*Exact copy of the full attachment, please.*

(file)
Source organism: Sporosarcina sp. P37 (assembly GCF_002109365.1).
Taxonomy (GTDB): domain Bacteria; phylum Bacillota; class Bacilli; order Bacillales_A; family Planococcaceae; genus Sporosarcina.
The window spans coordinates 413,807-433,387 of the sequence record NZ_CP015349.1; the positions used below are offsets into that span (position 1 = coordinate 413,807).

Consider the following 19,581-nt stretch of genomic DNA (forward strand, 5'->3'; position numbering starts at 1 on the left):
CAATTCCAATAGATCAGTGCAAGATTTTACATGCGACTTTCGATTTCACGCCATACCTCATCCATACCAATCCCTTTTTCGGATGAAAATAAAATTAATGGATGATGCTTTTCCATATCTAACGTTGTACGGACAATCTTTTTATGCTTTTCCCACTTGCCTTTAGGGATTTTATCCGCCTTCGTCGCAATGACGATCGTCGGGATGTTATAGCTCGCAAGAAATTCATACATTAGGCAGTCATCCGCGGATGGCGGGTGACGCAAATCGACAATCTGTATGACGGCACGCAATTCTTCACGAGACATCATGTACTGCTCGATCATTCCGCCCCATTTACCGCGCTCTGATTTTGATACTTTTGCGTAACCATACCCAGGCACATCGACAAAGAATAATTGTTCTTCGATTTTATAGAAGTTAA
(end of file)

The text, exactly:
Source organism: Sporosarcina sp. P37 (assembly GCF_002109365.1).
Taxonomy (GTDB): domain Bacteria; phylum Bacillota; class Bacilli; order Bacillales_A; family Planococcaceae; genus Sporosarcina.
The window spans coordinates 413,807-433,387 of the sequence record NZ_CP015349.1; the positions used below are offsets into that span (position 1 = coordinate 413,807).

Consider the following 19,581-nt stretch of genomic DNA (forward strand, 5'->3'; position numbering starts at 1 on the left):
CAATTCCAATAGATCAGTGCAAGATTTTACATGCGACTTTCGATTTCACGCCATACCTCATCCATACCAATCCCTTTTTCGGATGAAAATAAAATTAATGGATGATGCTTTTCCATATCTAACGTTGTACGGACAATCTTTTTATGCTTTTCCCACTTGCCTTTAGGGATTTTATCCGCCTTCGTCGCAATGACGATCGTCGGGATGTTATAGCTCGCAAGAAATTCATACATTAGGCAGTCATCCGCGGATGGCGGGTGACGCAAATCGACAATCTGTATGACGGCACGCAATTCTTCACGAGACATCATGTACTGCTCGATCATTCCGCCCCATTTACCGCGCTCTGATTTTGATACTTTTGCGTAACCATACCCAGGCACATCGACAAAGAATAATTGTTCTTCGATTTTATAGAAGTTAA